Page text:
The (second) greatest story ever told

A Christmas CarolI only re-read one book every year (apart from the Bible). I have an audio version of A Christmas Carol and I listen to it every Christmas season without fail. It’s huge fun and it’s about repentance.  What more could you want?

It’s also interesting for two other reasons:

  1. It’s nearly perfect. For me A Christmas Carol is the textbook for popular storytelling. Everything opened up at the beginning is resolved at the end. Everything is vivid and passionate. The dramatic tension never stops, building like a symphony through scene after perfect scene to the final explosion and the shattering and remaking of Scrooge.
  2. It shows how a novelist can change culture. All of us in the West draw on this text when we think about Christmas. Dickens edited the world by scribbling stories. He’s a reminder of why people should write; in a story-dominated world, culture is jerked and pulled across the stage by the story-tellers. If you want Christmas to be about something other than snow and the wretched jingle of sleighbells-something like a gleeful, subversive transformation of an old sinner–write a book.

My novel Paradise isn’t about Christmas. But it is subversive and is supposed to be funny.  A recent Amazon review from someone who described herself as an “extremely liberal atheist” was kind enough to say “Truly excellent! … I can’t wait to read his next work.” Which was nice. Courtesy of internet bookshops, I’ve been able to make Paradise a free download. Happy Christmas.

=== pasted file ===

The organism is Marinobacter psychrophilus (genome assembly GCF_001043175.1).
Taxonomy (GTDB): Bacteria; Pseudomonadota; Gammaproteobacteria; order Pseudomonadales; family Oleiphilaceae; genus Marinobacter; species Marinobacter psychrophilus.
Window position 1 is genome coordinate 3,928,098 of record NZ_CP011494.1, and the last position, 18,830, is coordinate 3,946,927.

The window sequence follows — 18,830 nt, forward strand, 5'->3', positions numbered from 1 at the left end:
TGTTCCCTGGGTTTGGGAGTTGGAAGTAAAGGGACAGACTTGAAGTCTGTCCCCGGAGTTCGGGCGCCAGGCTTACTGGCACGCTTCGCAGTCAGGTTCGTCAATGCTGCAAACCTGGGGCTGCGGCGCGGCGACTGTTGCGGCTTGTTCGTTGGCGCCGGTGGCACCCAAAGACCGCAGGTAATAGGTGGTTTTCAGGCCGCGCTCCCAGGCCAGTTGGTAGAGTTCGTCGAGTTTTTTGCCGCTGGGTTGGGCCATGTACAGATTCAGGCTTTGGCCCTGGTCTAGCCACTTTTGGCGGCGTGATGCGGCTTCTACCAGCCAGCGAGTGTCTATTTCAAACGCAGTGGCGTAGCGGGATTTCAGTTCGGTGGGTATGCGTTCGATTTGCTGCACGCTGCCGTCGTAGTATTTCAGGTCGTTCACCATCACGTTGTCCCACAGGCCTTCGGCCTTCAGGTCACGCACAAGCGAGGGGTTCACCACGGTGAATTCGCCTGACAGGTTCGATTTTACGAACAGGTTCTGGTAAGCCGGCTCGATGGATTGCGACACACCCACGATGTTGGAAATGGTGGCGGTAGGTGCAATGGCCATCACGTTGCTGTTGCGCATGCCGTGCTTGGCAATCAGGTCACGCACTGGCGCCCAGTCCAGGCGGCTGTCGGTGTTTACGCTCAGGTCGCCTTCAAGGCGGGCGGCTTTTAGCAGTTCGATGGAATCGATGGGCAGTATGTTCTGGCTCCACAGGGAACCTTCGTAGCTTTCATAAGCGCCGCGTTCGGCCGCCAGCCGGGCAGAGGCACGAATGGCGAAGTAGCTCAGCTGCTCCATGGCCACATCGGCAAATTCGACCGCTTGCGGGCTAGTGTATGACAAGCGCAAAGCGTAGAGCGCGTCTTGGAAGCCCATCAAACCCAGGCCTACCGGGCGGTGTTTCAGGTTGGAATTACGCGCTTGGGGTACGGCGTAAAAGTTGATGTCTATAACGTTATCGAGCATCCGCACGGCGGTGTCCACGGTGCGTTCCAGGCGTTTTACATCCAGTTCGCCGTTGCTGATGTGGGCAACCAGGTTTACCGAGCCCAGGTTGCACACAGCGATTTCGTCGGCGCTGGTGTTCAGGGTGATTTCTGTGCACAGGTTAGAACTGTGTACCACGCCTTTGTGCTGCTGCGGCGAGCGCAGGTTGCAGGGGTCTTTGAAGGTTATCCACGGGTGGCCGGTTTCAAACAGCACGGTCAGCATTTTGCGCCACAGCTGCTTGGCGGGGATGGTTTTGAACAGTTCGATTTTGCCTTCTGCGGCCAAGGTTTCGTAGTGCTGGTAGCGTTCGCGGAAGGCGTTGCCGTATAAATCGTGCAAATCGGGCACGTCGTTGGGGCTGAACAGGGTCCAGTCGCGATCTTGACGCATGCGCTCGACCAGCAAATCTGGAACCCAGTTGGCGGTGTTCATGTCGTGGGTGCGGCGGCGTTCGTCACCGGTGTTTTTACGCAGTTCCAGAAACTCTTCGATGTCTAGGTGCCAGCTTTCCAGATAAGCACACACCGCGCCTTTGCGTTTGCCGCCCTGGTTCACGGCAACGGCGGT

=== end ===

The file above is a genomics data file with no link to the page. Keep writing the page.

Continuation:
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2 thoughts on “The (second) greatest story ever told”

  1. I like the idea of listening to A Christmas Carol in the run up to Christmas. Who is the publisher/reader on the version you listen to Glenn?
    We have a family tradition of watching “Muppets Christmas Carol” – not quite so cultured, but Michael Caine is a superb Scrooge (he plays it straight), and a cart load of singing vegetables in the opening song are not to be missed.

  2. Hi John,
    Librevox host no less than 8 versions, all public domain. I still have (most of) of a podcast that was done by Penguin books some years ago. The cartload of singing vegetables in a Muppett Christmas Carol sounds worth the entrance money though!

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